Wal-Mart Stores Inc isn’t looking to make a bid for Whole Foods, a source familiar with the matter told Reuters Friday. Retail Dive’s request for comment from Walmart wasn’t immediately returned.
The unnamed source apparently sought to end speculation last week, sparked by a note from J.P. Morgan analysts, that the brick-and-mortar giant could challenge Amazon, which has a $13.7 billion acquisition bid on the table.
Walmart in particular, with deeper pockets and stronger motives, is more likely than Kroger, Costco or Target to engage Amazon in a bidding war, according to the report. In addition to an opportunity to acquire Whole Foods' higher-income customers, Walmart might enjoy thwarting Amazon’s ambitions, J.P. Morgan analysts had said.
Even in its own note musing on a hypothetical challenge from Walmart over Whole Foods, J.P. Morgan analysts said that Amazon's own depth of resources — plus the value of its platform to Whole Foods — would win out regardless.
Not even the proposed tie-up between Amazon and Whole Foods is without its problems. Most Whole Foods customers have at least one concern about an Amazon takeover, including food quality and ethics. Fewer than a quarter (24.3%) have no concerns, according to a report emailed to Retail Dive last week from GlobalData Retail analysts.
"Main Whole Foods shoppers were fairly negative, with almost 43% saying they thought the deal was a bad thing," GlobalData Retail said. "Occasional shoppers were, on balance, more positive than negative. The finding underlines the fact Amazon will have to tread carefully as it makes changes at Whole Foods."
With less overlap and possibly more skepticism from Whole Foods shoppers about a potential Walmart bid, it could be even tougher going if the brick-and-mortar giant were to get in the game.
Walmart is already the biggest grocer in the United States, and its grocery sales account for more than half of its revenues. Its recent moves to acquire a slew of e-commerce companies — starting with its $3.3 billion takeover last year of Jet and continuing last week with its $310 million acquisition of menswear startup Bonobos — signal just how determined the brick-and-mortar stalwart is to boost its e-commerce sales and take on Amazon.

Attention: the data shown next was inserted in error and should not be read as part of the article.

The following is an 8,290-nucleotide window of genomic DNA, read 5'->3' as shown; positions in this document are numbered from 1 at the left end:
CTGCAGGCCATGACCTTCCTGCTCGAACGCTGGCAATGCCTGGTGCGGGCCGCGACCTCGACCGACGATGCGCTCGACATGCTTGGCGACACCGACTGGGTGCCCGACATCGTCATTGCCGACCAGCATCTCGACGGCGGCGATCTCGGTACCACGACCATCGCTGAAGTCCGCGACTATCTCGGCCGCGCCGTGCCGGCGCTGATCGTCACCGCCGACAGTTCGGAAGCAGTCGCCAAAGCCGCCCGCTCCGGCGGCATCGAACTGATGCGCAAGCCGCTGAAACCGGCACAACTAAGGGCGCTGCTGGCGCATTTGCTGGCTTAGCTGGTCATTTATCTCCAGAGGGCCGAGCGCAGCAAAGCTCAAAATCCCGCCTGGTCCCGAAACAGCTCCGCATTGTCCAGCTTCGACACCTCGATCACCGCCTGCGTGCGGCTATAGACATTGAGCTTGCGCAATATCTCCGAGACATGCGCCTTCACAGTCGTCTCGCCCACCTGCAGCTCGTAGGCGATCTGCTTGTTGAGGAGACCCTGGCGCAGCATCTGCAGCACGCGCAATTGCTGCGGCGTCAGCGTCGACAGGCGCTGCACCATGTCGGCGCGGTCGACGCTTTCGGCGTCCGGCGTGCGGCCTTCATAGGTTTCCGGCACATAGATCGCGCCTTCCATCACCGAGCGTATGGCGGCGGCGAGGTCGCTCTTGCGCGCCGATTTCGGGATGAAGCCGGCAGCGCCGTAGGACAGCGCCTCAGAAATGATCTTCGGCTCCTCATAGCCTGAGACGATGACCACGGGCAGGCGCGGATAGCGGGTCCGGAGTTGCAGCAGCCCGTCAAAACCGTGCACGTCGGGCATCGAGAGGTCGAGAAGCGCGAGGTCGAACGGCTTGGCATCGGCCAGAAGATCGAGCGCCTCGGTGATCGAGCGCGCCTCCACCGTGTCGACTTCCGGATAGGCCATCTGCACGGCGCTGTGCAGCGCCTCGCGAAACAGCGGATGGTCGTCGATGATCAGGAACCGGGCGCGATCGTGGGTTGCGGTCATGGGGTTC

While Walmart may have the means and the motive, it "does not stand to lose the most from Amazon’s drive into grocery," GlobalData analysts said. "The relatively small overlap with Whole Foods and a shopper base less inclined to buy groceries online both work in its favor. Target and Kroger, however, are in the firing line, the latter being able to defend itself much better than the former."
Whole Foods and Amazon each do stand to benefit from a merger, starting with the fact that many of their customers already overlap: 71.5% of all Whole Foods shoppers also shop at Amazon, and 58.4% are Amazon Prime members. An even higher share, 84.2%, of the grocer's core customer base also shop at Amazon, and a whopping 70.3% of those are Prime members.
Meanwhile, Amazon's tech prowess and fixation on holding down prices could finally address Whole Foods' pricing problems, which it has grappled with to little avail, according to GlobalData Retail's report. It noted that 78.5% of consumers say they don't shop at Whole Foods because prices are too steep. Whole Foods, meanwhile, could help Amazon grow its decade-long grocery effort, exposing it to more markets and providing a nationwide physical presence.